Statewide boat-draining rule takes effect July 1
Beginning July 1, boaters must drain all water from their boat and on-board receptacles before leaving or approaching a body of fresh water anywhere in Texas.
The new Texas Parks and Wildlife Department regulation is designed to help combat the further spread of zebra mussels and other invasive species. It applies to all types and sizes of boats whether powered or not: personal watercraft, sailboats, kayaks/canoes, or any other vessel used on public waters.
The regulation requires the draining of livewells, bilges, motors and any other receptacles or water-intake systems coming into contact with public waters.
Live fish, including personally caught live bait, cannot be transported from the water body where the fish were caught in or aboard a vessel in water from the water body where the fish were caught. Personally caught live bait can be used in the water body where it was caught.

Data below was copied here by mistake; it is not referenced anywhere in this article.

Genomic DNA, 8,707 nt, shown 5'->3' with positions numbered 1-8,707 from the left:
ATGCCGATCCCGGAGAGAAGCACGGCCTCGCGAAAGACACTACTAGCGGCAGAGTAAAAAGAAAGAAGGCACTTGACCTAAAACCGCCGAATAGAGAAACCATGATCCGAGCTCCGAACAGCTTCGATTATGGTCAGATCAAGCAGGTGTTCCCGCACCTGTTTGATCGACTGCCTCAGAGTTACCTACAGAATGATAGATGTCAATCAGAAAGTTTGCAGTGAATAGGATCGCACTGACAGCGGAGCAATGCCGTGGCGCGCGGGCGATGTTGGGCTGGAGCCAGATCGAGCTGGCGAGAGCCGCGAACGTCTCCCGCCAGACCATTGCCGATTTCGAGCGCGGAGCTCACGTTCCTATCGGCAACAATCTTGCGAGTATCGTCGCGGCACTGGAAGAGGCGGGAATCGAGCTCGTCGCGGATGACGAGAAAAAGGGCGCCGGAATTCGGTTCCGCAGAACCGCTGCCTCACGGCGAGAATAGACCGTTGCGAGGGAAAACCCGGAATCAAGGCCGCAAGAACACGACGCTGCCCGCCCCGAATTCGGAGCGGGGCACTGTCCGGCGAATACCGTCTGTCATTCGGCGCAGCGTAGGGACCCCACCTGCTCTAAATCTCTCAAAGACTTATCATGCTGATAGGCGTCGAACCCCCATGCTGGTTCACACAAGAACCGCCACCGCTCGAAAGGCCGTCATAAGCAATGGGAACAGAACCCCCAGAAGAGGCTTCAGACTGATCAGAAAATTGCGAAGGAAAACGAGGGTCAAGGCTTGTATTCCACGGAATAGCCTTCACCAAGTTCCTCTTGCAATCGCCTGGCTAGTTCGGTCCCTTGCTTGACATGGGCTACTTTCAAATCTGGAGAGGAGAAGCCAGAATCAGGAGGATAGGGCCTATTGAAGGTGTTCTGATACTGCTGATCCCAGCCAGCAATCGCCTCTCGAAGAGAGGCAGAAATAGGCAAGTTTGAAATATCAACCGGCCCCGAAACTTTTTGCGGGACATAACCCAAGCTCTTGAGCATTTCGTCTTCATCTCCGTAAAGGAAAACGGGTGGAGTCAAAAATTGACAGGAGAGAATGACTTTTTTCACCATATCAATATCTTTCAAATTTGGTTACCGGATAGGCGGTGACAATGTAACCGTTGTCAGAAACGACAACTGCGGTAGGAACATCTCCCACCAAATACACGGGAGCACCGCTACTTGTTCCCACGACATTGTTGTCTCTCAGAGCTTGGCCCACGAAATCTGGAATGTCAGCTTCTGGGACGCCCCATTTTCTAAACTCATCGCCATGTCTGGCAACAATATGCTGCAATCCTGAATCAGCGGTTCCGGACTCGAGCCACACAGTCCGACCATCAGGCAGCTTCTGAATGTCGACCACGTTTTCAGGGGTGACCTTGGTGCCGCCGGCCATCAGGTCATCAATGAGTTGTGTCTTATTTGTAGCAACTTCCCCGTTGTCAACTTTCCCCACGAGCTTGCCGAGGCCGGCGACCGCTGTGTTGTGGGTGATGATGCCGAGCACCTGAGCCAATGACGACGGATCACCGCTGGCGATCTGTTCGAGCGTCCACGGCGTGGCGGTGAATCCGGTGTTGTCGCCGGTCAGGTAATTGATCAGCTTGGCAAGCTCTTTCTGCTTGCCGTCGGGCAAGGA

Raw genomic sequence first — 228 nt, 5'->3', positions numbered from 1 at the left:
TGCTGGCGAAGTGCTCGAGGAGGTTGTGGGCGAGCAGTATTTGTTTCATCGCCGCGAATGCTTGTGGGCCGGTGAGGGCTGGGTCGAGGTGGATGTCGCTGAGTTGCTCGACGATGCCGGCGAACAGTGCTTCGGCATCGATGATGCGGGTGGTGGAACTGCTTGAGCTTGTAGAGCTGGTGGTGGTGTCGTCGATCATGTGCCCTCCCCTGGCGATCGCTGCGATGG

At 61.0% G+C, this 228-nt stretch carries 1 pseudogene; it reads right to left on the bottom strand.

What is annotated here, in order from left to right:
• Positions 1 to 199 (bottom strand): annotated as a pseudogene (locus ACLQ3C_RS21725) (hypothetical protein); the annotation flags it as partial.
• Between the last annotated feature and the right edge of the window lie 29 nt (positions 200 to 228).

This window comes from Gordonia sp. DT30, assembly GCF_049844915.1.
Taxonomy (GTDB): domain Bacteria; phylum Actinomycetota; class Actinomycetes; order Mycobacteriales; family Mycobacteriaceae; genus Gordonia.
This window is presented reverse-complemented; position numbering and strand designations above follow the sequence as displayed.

Anglers are allowed to transport and use commercially purchased live bait if they have a receipt that identifies the source of the bait. Any live bait purchased from a location on or adjacent to a public water body that is transported in water from that water body can only be used as bait on that same water body.
Texas Parks and Wildlife Department and a coalition of partners are working to slow the spread of zebra mussels by reminding boaters to Clean, Drain and Dry their vessels before traveling from one lake to another. The partners in this effort include: North Texas Municipal Water District, Tarrant Regional Water District, City of Dallas Water Utilities Department, Trinity River Authority, San Jacinto River Authority, Sabine River Authority, Brazos River Authority, Guadalupe-Blanco River Authority, Lower Colorado River Authority, Upper Trinity Regional Water District, Canadian River Municipal Water Authority, City of Grapevine, Water Oriented Recreation District of Comal County, and the Lady Bird Johnson Wildflower Center.
More information is online at www.texasinvasives.org/zebramussels.
See the Texas Parks and Wildlife news release for more information.